Journal of Physical Activity Research
ISSN (Print): 2574-4437 ISSN (Online): 2574-4437 Website: Editor-in-chief: Peter Hart
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Journal of Physical Activity Research. 2018, 3(1), 1-5
DOI: 10.12691/jpar-3-1-1
Open AccessArticle

Pedometer Measured Step Counts and Bone Mineral Density among Premenopausal Women

Stephanie M. Otto1, and Maggie K. King1

1Department of Health and Exercise Science, Gustavus Adolphus College, St. Peter, 56082, US

Pub. Date: February 01, 2018

Cite this paper:
Stephanie M. Otto and Maggie K. King. Pedometer Measured Step Counts and Bone Mineral Density among Premenopausal Women. Journal of Physical Activity Research. 2018; 3(1):1-5. doi: 10.12691/jpar-3-1-1


Pedometers have become popular physical activity measurement tools and have proven to be valid and reliable. Opportunity for bone impact comes mostly from weight bearing physical activity and is captured by the use of these devises. However, there is question about the intensity of impact needed to stimulate changes in bone tissue. Research focused on walking activity, which comprises a majority of daily physical activity for most individuals, has resulted in conflicting effects on the commencement of bone tissue remodeling. The purpose of this study was to measure pedometer based daily physical activity and determine whether these data significantly correlate with aBMD (areal bone mineral density) (g/cm2) measures among premenopausal women. A secondary purpose was to look specifically at the relationship between moderate intensity level data and aBMD. Forty-two pre-menopausal women from central Minnesota participated in the summer of 2011. Body mass index, calcium, vitamin D, total, and moderate intensity steps were tallied, and hip and lumbar spine aBMD was measured. Significant bivariate correlations (p < .05) were found between calcium and femoral, lumbar spine, and L2 aBMD measures. No correlations were found between age or vitamin D intake and aBMD measures. Significant bivariate correlations were also found between body mass index and L1, L3, L4, and total hip aBMD. No significant bivariate correlations were found between aBMD measures and total step or moderate intensity counts. Partial correlations, controlling for calcium and body mass index, did not reveal any correlations between total or moderate step counts and aBMD. It is plausible to conclude that the Omron HJ-303 pedometer may not be an appropriate tool for tracking bone building activity. Researchers need to continue to look for a consumer tool that effectively tracks this type of activity for those interested in improving bone health.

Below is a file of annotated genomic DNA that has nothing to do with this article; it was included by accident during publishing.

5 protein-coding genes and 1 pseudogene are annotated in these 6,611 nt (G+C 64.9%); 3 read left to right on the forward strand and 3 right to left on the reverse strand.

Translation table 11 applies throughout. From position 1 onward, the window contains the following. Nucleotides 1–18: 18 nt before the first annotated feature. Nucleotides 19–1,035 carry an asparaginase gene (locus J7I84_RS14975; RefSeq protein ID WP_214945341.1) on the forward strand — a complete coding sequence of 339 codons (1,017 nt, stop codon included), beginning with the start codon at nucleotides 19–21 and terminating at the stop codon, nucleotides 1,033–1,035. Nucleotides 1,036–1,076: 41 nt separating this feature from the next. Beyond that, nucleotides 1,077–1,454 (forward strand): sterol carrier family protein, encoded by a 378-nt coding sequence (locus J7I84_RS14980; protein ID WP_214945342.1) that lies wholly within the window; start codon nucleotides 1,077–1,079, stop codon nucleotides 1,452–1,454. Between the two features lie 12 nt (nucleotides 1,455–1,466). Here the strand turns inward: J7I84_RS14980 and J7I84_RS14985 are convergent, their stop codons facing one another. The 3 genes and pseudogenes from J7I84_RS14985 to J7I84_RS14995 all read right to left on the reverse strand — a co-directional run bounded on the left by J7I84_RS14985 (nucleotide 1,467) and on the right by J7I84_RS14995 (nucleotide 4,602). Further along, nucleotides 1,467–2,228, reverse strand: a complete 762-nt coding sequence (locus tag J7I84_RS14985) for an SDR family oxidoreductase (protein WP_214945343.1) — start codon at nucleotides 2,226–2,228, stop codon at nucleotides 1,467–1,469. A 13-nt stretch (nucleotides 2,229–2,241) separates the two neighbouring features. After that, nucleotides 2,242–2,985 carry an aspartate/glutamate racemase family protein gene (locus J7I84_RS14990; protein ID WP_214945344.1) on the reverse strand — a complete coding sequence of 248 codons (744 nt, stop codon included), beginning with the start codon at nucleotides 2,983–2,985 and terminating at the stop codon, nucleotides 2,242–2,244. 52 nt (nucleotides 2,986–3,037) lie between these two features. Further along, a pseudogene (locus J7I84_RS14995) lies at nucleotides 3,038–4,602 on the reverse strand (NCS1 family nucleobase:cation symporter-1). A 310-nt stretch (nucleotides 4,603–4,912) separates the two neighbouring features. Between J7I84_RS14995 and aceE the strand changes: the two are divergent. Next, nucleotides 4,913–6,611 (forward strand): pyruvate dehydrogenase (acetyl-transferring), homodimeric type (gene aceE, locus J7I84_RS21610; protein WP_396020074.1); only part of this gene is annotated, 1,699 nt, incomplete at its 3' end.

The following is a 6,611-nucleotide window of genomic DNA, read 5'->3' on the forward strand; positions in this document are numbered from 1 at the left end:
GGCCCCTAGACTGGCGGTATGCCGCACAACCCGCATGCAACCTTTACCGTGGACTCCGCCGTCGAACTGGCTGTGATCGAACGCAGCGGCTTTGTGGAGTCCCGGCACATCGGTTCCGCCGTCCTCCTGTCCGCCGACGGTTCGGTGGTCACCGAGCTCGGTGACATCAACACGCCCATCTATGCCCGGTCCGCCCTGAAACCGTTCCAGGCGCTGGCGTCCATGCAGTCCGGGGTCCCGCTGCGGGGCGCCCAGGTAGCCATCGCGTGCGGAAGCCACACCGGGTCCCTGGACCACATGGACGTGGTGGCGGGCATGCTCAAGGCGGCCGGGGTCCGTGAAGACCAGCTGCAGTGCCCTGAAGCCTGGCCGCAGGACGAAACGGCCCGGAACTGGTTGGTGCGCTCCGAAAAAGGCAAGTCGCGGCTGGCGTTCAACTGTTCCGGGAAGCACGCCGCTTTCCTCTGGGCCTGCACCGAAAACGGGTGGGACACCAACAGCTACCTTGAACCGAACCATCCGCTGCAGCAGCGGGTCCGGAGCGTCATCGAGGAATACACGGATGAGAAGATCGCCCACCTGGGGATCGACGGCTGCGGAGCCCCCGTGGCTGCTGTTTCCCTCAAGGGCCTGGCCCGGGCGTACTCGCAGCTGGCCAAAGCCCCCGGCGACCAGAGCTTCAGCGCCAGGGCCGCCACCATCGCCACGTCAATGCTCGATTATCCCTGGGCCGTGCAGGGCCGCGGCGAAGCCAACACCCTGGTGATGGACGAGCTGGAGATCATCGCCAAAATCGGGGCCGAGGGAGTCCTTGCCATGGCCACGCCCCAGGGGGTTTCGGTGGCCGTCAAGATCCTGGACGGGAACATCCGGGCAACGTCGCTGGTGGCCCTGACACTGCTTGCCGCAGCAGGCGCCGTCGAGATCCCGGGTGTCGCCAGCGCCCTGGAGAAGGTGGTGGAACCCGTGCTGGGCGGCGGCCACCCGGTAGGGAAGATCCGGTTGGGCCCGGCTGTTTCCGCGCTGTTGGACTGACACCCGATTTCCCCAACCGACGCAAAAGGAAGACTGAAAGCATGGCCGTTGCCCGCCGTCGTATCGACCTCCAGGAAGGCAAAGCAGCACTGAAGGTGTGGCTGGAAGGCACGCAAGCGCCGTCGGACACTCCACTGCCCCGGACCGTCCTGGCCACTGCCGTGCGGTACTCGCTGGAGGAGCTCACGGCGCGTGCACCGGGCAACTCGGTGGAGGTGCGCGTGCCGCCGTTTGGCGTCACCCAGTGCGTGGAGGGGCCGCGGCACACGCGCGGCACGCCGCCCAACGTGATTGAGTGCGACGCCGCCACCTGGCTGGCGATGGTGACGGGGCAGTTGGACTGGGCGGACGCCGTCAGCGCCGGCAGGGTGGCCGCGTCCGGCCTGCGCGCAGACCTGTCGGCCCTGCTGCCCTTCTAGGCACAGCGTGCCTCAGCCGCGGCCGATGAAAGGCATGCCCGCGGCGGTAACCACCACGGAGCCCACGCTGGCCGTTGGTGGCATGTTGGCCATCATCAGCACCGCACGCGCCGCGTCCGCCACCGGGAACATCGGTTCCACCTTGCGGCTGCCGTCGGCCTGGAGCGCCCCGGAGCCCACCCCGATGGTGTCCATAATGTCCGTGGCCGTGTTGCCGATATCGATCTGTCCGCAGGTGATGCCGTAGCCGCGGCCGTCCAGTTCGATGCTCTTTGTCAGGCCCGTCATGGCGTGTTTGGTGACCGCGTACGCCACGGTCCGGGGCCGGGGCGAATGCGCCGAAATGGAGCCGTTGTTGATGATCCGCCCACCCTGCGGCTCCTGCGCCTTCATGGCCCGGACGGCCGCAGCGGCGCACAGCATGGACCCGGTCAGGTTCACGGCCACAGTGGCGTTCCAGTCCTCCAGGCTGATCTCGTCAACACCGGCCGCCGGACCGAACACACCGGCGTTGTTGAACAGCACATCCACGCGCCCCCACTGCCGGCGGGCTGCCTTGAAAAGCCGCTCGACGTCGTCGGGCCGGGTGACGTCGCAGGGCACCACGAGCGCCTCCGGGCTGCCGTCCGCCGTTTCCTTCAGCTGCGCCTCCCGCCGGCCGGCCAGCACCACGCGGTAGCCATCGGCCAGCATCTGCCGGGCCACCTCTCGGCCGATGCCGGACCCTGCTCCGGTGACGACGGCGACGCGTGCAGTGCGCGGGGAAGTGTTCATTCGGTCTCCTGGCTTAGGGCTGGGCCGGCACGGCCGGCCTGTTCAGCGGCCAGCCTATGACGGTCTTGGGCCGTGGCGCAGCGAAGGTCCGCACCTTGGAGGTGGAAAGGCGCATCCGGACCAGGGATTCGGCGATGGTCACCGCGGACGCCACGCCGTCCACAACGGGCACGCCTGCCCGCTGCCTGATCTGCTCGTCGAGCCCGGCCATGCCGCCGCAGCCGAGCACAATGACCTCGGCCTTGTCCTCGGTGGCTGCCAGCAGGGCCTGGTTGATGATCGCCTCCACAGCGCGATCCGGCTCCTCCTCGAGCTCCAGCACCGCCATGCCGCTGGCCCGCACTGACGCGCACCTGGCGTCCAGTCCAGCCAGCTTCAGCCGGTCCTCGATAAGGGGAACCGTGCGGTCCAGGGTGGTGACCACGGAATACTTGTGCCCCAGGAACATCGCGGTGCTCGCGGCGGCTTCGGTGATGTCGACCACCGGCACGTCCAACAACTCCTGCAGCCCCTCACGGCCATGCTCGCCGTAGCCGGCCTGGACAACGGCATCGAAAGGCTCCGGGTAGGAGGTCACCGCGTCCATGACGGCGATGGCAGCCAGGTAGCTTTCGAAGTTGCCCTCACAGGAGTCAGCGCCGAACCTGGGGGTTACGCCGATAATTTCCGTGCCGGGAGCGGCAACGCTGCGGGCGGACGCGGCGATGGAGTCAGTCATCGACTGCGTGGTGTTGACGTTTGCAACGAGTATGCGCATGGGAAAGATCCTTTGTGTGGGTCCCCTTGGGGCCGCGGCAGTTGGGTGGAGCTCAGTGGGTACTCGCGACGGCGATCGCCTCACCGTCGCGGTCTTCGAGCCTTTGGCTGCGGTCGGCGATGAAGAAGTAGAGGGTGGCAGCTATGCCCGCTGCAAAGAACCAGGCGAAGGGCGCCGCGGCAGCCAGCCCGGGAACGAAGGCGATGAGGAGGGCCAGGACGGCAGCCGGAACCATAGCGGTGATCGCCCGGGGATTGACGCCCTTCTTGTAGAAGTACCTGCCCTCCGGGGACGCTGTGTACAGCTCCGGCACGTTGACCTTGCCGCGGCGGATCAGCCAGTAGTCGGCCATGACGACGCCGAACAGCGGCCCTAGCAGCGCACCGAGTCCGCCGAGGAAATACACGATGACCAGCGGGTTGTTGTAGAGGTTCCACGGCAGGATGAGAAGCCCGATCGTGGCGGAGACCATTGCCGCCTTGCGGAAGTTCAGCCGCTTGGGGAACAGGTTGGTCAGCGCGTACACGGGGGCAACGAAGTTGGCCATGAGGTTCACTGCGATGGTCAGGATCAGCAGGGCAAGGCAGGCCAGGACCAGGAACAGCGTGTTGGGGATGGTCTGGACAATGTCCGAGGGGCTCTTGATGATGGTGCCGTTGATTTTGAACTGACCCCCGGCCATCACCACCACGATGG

osteoporosis activity monitor bone remodeling

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